The SitePoint PHP blog has a post today about combining PHP and Neo4j, a popular graph database, and create a simple application.

In this post, we'll be learning about Neo4j, the leading graph database, and ways to use it with PHP. In a followup post, we'll be building a proper graph application powered by Silex. [...] For the newcomers, here is a short introduction to graph databases and Neo4j, apart from the theoretical glance we threw at it last year.

For those not familiar with some of the concepts behind graph databases, they start with a quick introduction. They illustrate the concept of relationships with a few helpful images. They also cover the basics of Cypher, the language used in Neo4j database queries. They then show how to get the Neoxygen components installed to talk with the Neo4j database (via an HTTP API) and configuring a basic connection. The remainder of the post shows how to insert data into the database, including relationships, and pulling that information back out via PHP.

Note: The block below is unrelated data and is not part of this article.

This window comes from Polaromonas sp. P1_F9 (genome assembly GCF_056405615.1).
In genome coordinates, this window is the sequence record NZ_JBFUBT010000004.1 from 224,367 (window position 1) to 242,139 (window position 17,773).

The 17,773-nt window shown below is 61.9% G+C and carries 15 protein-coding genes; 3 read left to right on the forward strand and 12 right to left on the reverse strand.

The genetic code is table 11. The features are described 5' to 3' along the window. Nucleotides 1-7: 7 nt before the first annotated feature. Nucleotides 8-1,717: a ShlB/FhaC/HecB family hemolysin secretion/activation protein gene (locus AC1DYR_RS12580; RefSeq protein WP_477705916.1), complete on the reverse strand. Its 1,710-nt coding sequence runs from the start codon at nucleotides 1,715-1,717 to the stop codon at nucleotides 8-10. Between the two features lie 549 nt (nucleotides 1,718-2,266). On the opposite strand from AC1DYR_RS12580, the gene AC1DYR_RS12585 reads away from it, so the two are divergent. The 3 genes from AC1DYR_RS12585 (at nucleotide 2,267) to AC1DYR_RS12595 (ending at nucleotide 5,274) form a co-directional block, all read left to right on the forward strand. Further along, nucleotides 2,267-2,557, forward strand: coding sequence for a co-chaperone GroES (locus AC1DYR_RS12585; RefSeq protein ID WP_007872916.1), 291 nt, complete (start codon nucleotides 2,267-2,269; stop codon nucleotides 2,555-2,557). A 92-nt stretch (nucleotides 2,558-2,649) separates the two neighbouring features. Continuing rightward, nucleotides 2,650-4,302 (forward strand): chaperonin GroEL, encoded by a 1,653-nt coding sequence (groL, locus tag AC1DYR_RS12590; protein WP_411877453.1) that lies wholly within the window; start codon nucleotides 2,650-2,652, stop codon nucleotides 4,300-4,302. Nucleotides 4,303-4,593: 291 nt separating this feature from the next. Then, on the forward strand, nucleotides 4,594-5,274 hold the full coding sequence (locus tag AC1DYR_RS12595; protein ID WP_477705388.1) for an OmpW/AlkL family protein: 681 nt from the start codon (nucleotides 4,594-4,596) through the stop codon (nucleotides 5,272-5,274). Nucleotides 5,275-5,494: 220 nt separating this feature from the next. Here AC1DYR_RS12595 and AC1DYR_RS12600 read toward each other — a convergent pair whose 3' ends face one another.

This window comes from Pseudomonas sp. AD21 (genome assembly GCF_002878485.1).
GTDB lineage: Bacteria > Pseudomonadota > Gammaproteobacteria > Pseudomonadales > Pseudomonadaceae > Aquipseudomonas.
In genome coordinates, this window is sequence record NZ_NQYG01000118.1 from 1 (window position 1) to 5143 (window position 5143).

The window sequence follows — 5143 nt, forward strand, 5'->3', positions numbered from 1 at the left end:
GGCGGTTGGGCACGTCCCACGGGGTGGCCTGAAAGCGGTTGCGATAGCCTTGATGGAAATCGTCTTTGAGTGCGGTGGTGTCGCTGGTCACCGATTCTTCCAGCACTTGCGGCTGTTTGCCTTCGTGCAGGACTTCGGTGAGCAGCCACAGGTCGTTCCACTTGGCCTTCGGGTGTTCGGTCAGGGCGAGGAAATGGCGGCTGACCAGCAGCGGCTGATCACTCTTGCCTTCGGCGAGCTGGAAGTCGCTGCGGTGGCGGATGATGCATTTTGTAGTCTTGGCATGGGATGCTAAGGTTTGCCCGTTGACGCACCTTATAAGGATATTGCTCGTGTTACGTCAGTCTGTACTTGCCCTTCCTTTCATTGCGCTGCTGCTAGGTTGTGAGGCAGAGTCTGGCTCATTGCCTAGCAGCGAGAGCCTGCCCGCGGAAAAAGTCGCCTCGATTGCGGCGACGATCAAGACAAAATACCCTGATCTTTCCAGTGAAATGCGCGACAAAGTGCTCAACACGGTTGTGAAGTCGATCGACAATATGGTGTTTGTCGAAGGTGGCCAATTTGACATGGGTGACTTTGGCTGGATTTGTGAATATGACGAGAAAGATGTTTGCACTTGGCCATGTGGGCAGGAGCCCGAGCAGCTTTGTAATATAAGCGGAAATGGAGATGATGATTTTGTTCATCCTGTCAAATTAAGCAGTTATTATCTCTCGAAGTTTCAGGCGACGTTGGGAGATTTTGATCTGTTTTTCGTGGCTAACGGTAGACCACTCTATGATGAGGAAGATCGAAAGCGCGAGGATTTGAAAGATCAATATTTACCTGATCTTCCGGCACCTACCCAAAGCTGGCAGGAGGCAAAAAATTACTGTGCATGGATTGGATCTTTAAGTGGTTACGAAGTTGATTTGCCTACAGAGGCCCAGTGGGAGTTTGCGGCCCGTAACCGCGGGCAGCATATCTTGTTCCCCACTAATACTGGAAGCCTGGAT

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graph database neo4j tutorial introduction neoxygen series part1

Link: http://www.sitepoint.com/discover-graph-databases-neo4j-php/

Laravel News:
Easy Image Processing in Laravel with Glide
January 30, 2015 @ 10:06:41

On the Laravel News site there's a new post sharing a video tutorial of how to use the Glide image handling library with your Laravel-based application.

Glide is a new package by Jonathan Reinink which is an on-demand image manipulation library. In this video he shows you how to set it up and the basic usage in Laravel 5.